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Whittier city manager interviews for Unalaska’s manager position

City manager candidate Jim Hunt interviewed with the Unalaska City Council last week at City Hall.
Laura Kraegel
City manager candidate Jim Hunt interviewed with the Unalaska City Council last week at City Hall.

A candidate for Unalaska city manager visited the island last week to interview for the permanent position that’s been open for almost a year.

Jim Hunt currently serves as city manager for Whittier, Alaska — a Prince William Sound community of about 270 residents. He’s held that post for about five years, and before that, he spent seven years as manager of Seward, Alaska.

Hunt said he applied for the Unalaska job because of the potential for exciting projects and problem-solving. He said he considers it the “best opportunity in Alaska,” highlighting the island’s status as a top port for fisheries and calling it an “economic engine to the world.”

“It’s amazing, absolutely amazing how much is going on here,” said Hunt. “We — that’s the royal ‘we’ — here in Unalaska don’t have as much deferred maintenance. Looking more to new infrastructure — water, wastewater, everything involved, landfill.

“All these different issues — a lot of them are just at the genesis, which are fun just to nurture,” he said. “There’s so much going on at one time. I mean, I hate to say it, but it’s really appealing.”

During his visit, Hunt toured the community, checked out city infrastructure, and met with local residents and municipal staff. He said he was impressed by the city’s administrators and department directors, and if he got the job, employee retention would be one of his priorities.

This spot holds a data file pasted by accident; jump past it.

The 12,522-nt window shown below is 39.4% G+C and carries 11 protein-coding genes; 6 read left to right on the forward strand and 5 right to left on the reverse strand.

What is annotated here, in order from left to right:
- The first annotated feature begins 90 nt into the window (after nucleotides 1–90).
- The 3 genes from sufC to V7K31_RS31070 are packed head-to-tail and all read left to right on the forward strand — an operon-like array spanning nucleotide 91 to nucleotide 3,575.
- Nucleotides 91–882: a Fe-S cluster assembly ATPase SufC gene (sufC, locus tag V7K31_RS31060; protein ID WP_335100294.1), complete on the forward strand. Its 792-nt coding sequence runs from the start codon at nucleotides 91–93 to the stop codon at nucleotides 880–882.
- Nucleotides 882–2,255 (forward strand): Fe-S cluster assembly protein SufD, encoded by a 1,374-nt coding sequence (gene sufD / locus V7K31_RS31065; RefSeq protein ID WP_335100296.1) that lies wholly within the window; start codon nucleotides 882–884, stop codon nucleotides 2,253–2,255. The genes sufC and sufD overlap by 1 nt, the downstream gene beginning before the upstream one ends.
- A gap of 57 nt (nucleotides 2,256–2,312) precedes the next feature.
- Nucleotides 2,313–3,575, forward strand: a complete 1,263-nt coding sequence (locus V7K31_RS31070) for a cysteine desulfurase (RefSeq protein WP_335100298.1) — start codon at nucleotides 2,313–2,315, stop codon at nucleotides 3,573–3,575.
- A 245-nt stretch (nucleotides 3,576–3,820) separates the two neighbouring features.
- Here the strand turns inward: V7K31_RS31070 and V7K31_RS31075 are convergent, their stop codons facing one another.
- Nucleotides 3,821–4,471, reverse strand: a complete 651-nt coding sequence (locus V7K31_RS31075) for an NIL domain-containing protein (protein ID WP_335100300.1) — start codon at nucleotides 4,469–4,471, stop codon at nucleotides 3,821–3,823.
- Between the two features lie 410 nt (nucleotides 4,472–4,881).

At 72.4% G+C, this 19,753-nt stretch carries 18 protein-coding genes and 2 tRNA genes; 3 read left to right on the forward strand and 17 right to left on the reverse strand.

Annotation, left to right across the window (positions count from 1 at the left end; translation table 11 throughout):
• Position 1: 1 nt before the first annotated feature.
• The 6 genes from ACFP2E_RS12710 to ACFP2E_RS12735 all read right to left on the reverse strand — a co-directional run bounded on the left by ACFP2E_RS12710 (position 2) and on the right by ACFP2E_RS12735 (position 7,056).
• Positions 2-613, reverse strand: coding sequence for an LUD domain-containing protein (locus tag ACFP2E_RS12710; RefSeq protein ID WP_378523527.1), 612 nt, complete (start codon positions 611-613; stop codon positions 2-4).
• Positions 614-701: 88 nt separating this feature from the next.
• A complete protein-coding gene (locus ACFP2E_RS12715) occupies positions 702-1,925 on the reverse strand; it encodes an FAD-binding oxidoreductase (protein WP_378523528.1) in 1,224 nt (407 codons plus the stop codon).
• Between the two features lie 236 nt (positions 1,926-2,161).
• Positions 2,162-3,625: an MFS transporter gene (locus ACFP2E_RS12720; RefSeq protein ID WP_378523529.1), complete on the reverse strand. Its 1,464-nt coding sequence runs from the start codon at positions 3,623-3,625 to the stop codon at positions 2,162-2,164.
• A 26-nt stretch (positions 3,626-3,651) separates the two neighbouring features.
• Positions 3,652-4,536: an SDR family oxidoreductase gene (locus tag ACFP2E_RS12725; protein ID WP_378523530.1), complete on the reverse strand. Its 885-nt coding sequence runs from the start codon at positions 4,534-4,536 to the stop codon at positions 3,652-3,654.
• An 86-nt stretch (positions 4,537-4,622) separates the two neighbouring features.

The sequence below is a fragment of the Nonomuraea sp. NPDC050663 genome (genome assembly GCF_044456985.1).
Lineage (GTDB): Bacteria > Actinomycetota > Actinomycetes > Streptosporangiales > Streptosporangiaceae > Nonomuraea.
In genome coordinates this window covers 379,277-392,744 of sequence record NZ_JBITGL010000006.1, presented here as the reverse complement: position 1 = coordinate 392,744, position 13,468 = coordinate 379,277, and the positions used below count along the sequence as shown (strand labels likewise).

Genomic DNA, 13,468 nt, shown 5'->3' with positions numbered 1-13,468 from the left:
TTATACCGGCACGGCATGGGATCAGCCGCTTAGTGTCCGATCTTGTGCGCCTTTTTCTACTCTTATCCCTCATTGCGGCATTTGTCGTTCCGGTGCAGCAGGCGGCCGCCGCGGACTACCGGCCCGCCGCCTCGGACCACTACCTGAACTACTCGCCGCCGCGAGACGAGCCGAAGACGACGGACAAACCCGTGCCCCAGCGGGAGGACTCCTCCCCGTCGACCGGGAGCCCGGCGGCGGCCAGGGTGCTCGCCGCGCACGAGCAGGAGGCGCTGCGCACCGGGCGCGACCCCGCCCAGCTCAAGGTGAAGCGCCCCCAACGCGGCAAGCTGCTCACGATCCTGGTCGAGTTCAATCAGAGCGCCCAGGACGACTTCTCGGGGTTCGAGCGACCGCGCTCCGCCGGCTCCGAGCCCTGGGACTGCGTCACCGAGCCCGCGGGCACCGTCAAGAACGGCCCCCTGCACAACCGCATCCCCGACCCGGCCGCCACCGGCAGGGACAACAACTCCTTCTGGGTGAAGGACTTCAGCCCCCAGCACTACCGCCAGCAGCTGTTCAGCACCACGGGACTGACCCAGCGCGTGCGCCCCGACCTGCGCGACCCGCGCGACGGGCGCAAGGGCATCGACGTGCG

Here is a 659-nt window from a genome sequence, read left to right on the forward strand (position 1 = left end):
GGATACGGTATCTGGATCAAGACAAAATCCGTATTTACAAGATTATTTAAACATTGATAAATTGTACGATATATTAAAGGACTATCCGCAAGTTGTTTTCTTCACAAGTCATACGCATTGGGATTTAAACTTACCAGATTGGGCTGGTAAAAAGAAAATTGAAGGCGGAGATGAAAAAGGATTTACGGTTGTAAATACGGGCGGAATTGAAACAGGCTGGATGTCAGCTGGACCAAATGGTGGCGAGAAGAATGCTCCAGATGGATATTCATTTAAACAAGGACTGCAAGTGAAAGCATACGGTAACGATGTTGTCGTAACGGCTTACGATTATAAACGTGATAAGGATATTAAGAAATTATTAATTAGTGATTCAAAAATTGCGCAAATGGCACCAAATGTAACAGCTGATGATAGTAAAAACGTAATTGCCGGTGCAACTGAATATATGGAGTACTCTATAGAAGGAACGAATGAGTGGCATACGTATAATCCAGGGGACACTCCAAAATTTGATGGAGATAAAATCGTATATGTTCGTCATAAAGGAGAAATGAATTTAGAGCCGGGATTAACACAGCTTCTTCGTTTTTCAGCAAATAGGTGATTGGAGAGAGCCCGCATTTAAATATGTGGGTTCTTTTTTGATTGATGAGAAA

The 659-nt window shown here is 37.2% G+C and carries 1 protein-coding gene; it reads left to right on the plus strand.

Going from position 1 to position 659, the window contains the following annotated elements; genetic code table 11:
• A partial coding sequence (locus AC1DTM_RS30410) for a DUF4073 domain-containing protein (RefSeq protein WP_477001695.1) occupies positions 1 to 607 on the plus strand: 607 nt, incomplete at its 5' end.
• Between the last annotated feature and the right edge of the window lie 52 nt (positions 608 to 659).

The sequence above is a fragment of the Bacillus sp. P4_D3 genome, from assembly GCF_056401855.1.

Hunt also said he’d come with an open mind.

“The average manager coming into any town — it takes about two years just to get your feet wet,” he said. “You know, to build the relationship, understand the dynamics of the community, the industry, the culture. Anybody that just walks in, and tries to bull-rush or drive opinions or ideas, is going to fail.”

Hunt said his history as a city manager in other coastal communities in the state would help him do the job in Unalaska.

“There’s just a handful of people with the experience in all the trades, the businesses, the fishing, military, Coast Guard, you name it,” said Hunt. “And so I thought, ‘Yeah, might be a good fit here.’”

The Unalaska City Council, which hires and supervises the city manager, spent a handful of hours on Friday interviewing Hunt in a closed-door session, as well as holding a discussion afterward.

Councilors did not immediately respond to a request for comment about when they’ll decide whether to make him an offer. If he does get the job, Hunt said he’d likely keep his condo in Whittier, but live in Unalaska full-time.

Laura Kraegel reported for KUCB from 2016 until 2020. She was KUCB's news director starting in 2019. We are proud to have her back in the spring of 2023 filling in as an interim reporter for KUCB.
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